Yeah, so a bunch of gun-toting yahoos stormed the Michigan legislature yesterday, hoping to terrorize the state legislature into letting them go to TGI Friday's NOW NOW NOW. It's embarrassing, certainly, and pathetic. Also, it hit the local news badly enough to worry my father, who called to ask if we were all right.
Our house is near the state capitol, yes, in reasonable walking range. I haven't gone down there and back for one of my daily walks, as it's a bit far to go without a stopping point. But that's still several miles, and while you could get to our house from the capitol making only one turn, there's a lot of streets that an angry mob would have to go down before they'd find us. So we're reasonably safe from the plague mobs. Still. Sheesh.
On to happier thoughts, he said with more than usual sarcasm. After the mine we went to Calumet, the small town nearby. If you have ever heard of the town, it is for one thing, photographed below.
What remains of the Italian Hall. On Christmas Eve, 1913, the Italian Hall hosted a party for strikers and their family. Someone at the door called out, falsely, ``Fire'', starting a panic.
At least 73 people died. At least 59 of them were children.
The hall remained in place until the 1980s, when it was finally torn down. The archway of the entrance, which was the far left side of the building, is all that remains. Plaques commemorating the event are attached to what remains of the column.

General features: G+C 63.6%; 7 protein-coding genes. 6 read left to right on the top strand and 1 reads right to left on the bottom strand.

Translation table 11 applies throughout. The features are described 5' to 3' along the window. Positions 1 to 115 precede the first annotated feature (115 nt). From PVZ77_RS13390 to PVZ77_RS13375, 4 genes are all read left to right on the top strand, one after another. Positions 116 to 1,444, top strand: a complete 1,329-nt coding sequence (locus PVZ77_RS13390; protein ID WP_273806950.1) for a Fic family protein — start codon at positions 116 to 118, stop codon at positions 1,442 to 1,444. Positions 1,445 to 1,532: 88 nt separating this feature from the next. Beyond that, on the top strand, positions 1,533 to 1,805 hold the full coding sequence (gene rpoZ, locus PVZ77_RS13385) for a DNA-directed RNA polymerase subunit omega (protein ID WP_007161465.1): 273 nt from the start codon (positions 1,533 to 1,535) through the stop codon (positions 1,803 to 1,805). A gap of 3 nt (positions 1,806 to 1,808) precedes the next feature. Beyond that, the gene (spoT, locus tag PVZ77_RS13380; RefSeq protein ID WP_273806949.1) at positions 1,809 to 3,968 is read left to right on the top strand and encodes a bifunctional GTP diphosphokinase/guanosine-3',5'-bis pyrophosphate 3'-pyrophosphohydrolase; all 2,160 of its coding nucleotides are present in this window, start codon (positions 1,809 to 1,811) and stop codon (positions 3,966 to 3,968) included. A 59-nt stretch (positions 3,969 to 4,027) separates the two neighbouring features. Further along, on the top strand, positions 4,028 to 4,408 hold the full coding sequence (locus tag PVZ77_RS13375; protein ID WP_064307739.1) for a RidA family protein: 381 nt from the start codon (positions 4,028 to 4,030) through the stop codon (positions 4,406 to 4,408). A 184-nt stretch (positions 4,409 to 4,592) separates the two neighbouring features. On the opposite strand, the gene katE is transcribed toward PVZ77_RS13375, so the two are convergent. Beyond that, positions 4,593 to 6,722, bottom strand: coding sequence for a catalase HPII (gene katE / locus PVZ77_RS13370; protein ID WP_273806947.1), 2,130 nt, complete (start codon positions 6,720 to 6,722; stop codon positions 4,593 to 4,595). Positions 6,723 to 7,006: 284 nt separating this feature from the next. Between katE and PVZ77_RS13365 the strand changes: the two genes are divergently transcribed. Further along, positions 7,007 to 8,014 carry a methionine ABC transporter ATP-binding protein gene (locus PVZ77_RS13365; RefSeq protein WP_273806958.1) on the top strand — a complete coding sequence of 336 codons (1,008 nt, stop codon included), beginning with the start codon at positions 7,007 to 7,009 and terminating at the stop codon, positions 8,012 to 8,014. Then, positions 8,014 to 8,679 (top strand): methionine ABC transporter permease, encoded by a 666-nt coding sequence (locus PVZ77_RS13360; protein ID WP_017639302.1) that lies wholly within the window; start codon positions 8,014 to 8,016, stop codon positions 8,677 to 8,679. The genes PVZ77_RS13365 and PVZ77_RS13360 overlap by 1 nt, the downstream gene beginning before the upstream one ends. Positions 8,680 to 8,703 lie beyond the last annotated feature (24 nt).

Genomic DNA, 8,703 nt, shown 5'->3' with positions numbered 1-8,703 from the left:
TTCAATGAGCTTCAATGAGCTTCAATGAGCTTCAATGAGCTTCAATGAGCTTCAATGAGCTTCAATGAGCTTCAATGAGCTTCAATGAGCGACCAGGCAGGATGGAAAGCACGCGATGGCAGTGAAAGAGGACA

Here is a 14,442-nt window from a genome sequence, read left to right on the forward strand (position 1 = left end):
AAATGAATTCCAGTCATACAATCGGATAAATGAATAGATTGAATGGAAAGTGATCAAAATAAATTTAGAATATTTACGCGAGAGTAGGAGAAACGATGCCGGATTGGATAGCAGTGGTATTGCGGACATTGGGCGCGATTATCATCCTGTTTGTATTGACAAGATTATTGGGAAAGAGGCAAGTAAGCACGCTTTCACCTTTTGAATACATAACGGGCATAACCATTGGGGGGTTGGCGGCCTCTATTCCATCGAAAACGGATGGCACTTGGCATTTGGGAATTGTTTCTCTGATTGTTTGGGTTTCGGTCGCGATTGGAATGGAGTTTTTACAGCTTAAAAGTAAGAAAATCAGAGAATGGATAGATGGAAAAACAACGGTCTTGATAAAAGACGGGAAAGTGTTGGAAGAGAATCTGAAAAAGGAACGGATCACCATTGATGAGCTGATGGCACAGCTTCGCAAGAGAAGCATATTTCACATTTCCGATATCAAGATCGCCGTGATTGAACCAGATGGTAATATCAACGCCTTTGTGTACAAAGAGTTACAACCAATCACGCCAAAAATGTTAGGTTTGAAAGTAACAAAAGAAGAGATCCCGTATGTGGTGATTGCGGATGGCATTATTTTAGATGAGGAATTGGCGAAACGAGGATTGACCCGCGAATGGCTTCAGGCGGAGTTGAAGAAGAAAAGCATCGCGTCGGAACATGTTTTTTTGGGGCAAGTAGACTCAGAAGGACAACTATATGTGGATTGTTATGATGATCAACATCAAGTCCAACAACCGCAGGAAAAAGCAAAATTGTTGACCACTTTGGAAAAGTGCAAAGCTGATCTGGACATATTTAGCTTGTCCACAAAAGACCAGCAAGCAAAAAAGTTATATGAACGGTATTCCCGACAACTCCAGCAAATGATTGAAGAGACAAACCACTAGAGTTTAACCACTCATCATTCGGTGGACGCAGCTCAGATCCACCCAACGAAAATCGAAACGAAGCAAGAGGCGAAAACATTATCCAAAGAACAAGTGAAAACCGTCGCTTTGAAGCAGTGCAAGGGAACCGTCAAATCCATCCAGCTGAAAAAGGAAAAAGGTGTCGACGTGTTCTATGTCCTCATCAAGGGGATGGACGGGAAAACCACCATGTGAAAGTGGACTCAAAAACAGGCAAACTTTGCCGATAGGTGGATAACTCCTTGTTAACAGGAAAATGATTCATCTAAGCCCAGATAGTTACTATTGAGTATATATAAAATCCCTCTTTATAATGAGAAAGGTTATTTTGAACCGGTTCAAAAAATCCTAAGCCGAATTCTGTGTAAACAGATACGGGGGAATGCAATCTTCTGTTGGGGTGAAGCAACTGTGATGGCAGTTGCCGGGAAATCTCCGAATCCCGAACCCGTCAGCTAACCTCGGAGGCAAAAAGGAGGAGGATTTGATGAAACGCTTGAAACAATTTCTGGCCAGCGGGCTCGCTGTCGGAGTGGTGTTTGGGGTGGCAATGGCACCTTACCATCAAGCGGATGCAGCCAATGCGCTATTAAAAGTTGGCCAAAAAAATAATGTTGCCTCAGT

Plaque commemorating the persons known to have died in the panic. There were several families that had several children murdered, and some that ha d at least one parent and child killed.
A view from behind the park that's been made from the site.
Who called out ``fire'' to start the panic is still regarded as a mystery: was it one of the pinkertons hired by the wealthy mine owners to crush the unionization drive and who had already taken the chance to shoot labor organizers, or was it one of the parents of the five dozen murdered children? Who can possibly say?
Something a bit more lighthearted here, now. Here's a different roadside park where we had stopped to find another letterbox. This one was successful; we found the box almost immediately.
Lovely little rock island of flowers at that park.
What it looks like to letterbox: bunny_hugger doing the paperwork for our find. The box of freezer bags is something we got at a supermarket in town. They're good ways to make sure the paper journals don't get water damage. We eventually donated all the bags to needful letterboxes.
And another park, searching for another letterbox! This one at a small neighborhood park with a WPA-era stone battleship.
The battleship rises from the ground level, getting eventually high enough that you could probably take a pretty impressive tumble from the bow.
And, you know, it's just in a neighborhood. It's like the little playground at the end of our street, only far more cool.
Looking at bunny_hugger and my car, from shockingly far away, considering.
bunny_hugger on top of the battleship, taking some ranges and preparing to open fire.
The other centerpiece of the park is this stone replica of the United States shield. It's, clearly, seen better days; the colors are pretty badly faded.
The battleship, and my car beside. This is such a weird set of things to see. We did not find the letterbox.
Trivia: In 1935 Detroit's Ernst Kern stores created a Prep Club of high school boys, in order to give merchandising advice to the store's Varsity Shop. Source: Service and Style: How the American Department Store Fashioned the Middle Class, Jan Whitaker.
Currently Reading: Guardian of the Great Lakes: The US Paddle Frigate Michigan, Bradley A Rodgers.